Charges announced against state representative

Charges announced against state representative

Voter misconduct and interference.

Voter misconduct charges have been filed against state Rep. Gabrielle LeDoux, R-Anchorage, and two associates, the Alaska Department of Law announced Friday.

Attorney General Kevin Clarkson and Deputy Attorney General John Skidmore told reporters that summons had been issued to LeDoux and two other people, but that no arrest warrants had been issued.

“I am innocent of all charges and look forward to clearing my name in a court of law,” LeDoux wrote in an email Friday.

She said she could not comment on the details of the case because it was an ongoing legal matter.



“The filing of these charges will not answer all your or the public’s questions,” Skidmore said. “This is really just the beginning of the criminal justice process.”

The defendants have been asked to appear before a court in Anchorage next Friday, Skidmore said, and noted that suspects are innocent until proven guilty.

Sitting lawmakers are immune from misdemeanor charges, Skidmore said, but the charges brought against LeDoux contain felonies that supersede that immunity.

LeDoux was charged with one Class C felony, first-degree voter misconduct and eight misdemeanors of second-degree voter misconduct and unlawful interference with voting.

The charges were made against LeDoux, Lisa Simpson and Caden Vaught. Most charges date back to 2o18, Skidmore said, but there were a few which dated back to 2014.

Voter misconduct involves the filing of false affidavits and statements on voting materials. The charges stem from Simpson and Vaught providing false information on voting materials and Ledoux and Simpson“acting as principals or accomplices” illegally registered Simpson to vote, according to court documents.

The Division of Elections notified the Alaska State Troopers of irregularities in absentee ballots for House District 15 in Anchorage where LeDoux was running for office, according to documents. Text messages obtained by law enforcement through warrants raised concerns LeDoux “solicited and/or encouraged people who did not live in her district to vote in the District 15 primary and general election in 2018 and 2014,” according to the documents.

Simpson was a friend of LeDoux’s who had previously worked as her chief of staff, according to the documents, and Vaught is Simpson’s adult son. Vaught submitted at three voter registration forms between June and September 2018, according to the documents, each listing the same house in District 15.

Simpson and Vaught both submitted voter registration forms listing addresses where records show they did not reside, according to the documents, and text messages included in the charging documents show LeDoux was both aware of the situation and encouraged them to register.

Concerns around the District 15 primary were raised in 2018 when a number of absentee ballots were requested under the names of dead people.

Each of the charges comes with its own penalties, and any sentencing resulting from a series of convictions would be up to the court to decide.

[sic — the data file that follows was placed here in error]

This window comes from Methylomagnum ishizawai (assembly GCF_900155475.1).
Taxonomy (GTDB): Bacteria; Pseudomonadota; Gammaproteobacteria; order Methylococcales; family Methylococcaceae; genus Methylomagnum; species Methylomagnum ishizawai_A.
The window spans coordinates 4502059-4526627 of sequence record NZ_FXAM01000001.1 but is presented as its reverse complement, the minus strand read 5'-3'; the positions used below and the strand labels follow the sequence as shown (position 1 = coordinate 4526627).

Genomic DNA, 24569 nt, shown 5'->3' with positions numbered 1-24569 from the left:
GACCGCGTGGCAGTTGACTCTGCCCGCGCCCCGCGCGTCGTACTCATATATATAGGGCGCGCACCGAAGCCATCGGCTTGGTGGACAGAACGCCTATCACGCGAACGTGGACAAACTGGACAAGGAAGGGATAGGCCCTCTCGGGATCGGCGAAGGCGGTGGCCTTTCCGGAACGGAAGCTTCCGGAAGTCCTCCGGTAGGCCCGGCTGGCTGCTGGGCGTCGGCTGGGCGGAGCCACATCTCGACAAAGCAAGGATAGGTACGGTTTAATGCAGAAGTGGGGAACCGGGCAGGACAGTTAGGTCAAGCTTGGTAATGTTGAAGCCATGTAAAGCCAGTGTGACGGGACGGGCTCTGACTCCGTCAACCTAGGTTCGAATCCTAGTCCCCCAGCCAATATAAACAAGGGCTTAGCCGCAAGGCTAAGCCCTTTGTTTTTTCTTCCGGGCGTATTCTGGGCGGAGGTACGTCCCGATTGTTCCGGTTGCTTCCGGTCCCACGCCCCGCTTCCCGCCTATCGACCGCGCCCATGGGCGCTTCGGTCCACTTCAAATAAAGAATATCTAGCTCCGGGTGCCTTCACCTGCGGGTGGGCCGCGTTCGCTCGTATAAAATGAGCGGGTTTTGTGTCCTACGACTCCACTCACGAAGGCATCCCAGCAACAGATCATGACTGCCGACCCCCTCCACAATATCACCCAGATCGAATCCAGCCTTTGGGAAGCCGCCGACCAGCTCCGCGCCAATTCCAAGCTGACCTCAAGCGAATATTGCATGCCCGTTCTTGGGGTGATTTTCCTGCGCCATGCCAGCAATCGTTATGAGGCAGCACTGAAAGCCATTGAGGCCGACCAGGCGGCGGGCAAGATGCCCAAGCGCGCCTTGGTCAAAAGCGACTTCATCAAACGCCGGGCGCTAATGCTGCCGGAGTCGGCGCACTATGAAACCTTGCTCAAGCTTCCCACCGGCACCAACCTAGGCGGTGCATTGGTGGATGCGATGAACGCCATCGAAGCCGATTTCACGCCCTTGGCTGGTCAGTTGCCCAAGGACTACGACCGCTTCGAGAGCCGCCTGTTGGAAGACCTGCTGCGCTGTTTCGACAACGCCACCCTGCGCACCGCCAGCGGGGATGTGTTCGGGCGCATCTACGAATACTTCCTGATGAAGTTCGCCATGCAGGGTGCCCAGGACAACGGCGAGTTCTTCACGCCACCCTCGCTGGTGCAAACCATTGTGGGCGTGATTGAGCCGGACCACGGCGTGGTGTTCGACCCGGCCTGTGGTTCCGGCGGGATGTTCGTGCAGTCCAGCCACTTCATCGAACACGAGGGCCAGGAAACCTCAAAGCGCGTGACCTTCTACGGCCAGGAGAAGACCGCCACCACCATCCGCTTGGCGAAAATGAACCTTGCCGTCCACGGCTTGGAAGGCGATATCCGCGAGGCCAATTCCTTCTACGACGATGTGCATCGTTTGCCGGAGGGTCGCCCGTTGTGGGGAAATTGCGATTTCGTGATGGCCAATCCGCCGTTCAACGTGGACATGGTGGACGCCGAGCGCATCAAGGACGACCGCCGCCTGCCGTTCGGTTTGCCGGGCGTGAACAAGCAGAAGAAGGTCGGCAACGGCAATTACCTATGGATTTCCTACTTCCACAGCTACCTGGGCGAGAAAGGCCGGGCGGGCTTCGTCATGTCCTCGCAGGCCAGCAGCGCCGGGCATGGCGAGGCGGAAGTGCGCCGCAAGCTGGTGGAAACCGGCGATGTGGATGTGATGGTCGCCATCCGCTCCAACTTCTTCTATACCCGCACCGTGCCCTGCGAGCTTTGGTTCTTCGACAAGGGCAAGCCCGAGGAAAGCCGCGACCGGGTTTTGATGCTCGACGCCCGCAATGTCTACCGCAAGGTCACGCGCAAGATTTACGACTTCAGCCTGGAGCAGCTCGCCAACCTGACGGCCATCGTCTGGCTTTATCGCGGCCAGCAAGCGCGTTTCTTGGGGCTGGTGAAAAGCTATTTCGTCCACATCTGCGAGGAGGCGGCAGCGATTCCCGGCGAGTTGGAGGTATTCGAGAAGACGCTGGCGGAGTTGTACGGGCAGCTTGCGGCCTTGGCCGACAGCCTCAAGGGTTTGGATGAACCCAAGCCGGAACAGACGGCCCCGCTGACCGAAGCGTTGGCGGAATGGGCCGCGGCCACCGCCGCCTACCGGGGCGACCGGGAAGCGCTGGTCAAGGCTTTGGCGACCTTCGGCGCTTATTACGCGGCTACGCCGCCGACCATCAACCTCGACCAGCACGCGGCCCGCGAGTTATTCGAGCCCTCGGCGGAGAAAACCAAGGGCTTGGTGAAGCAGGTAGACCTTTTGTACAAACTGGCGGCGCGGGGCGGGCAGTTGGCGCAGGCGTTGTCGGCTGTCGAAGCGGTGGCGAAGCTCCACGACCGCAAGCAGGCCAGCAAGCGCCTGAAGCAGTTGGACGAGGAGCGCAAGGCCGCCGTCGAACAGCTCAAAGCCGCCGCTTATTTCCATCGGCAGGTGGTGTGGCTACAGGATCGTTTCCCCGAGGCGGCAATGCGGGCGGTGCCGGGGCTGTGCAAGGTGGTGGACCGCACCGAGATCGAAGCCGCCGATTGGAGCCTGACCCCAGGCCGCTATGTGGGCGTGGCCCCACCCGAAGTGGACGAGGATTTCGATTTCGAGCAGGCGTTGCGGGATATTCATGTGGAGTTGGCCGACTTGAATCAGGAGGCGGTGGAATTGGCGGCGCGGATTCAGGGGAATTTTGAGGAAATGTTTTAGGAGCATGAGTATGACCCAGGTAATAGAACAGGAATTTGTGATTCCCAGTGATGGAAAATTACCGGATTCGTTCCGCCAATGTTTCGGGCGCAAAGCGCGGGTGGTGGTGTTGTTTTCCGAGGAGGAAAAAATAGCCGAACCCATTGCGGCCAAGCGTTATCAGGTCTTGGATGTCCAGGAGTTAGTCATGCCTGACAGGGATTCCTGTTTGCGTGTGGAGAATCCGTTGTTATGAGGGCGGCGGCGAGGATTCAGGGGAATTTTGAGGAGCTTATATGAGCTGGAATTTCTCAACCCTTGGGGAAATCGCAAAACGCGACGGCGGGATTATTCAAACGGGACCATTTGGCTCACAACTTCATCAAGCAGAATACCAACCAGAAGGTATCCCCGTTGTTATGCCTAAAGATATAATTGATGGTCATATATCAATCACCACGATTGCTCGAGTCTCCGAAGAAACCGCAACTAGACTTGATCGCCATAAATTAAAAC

“If convicted, the defendants could face a maximum of five years in prison,” Clarkson said in a release. “Because this is a summons and not an arrest, a grand jury must be convened within 20 days of the first appearance in court.”

• Contact reporter Peter Segall at 523-2228 or psegall@juneauempire.com.

More in News

A king salmon on a line in Southeast Alaska gets pulled toward the net. The 2020 SeaBank report calls industrial logging and climate change “double jeopardy for salmon.” 
(Courtesy Photo / Bjorn Dihle)
SalmonState: ‘Alaska’s untold secret’ — The dividends paid by Southeast Alaska’s ‘Seabank’

By Mary Catharine Martin Wild salmon. Clean water. Clean air. Carbon storage.… Continue reading

This undated electron microscope image made available by the U.S. National Institutes of Health in February 2020 shows the Novel Coronavirus SARS-CoV-2, yellow, emerging from the surface of cells, blue/pink, cultured in the lab. Also known as 2019-nCoV, the virus causes COVID-19. THE CANADIAN PRESS/AP, NIAID-RML
COVID at a Glance for Wednesday, Jan. 19, 2022

Numbers come from reports from the City and Borough of Juneau Emergency… Continue reading

This photo shows the Alaska State Capitol. A commission tasked with reviewing legislative pay on Tuesday voted to raise the annual salary for Alaska lawmakers but to restrict the daily allowance lawmakers can receive. The changes will go forward unless the Legislature expressly rejects them. (Peter Segall / Juneau Empire file)
State lawmakers face proposed salary hike, allowance limits

A commission tasked with reviewing legislative pay on Tuesday voted to raise… Continue reading

It's a police car until you look closely and see the details don't quite match. (Juneau Empire File / Michael Penn)
Police calls for Thursday, Jan. 20, 2022

This report contains public information from law enforcement and public safety agencies.

Goldbelt Transportation and Allen Marine Tours will contract with the Alaska Department of Transportation and Public Facilities to provide ferry service through the Southeast for the remainder of the winter, according to a news release. (Courtesy photo / Goldbelt Transportation)
Goldbelt, Allen Marine pick up winter ferry contracts

Contracts were signed this January for several winter runs to Southeast communities.

Donated blood is prepared for storage and eventual transport at the Blood Bank of Alaska's Juneau location. There is a statewide shortage of donated blood. (Ben Hohenstatt / Juneau Empire)
‘National blood crisis’ presents challenges in Alaska

Donation centers contend with COVID, weather and other disruptions as they work to stock hospitals.

Most Read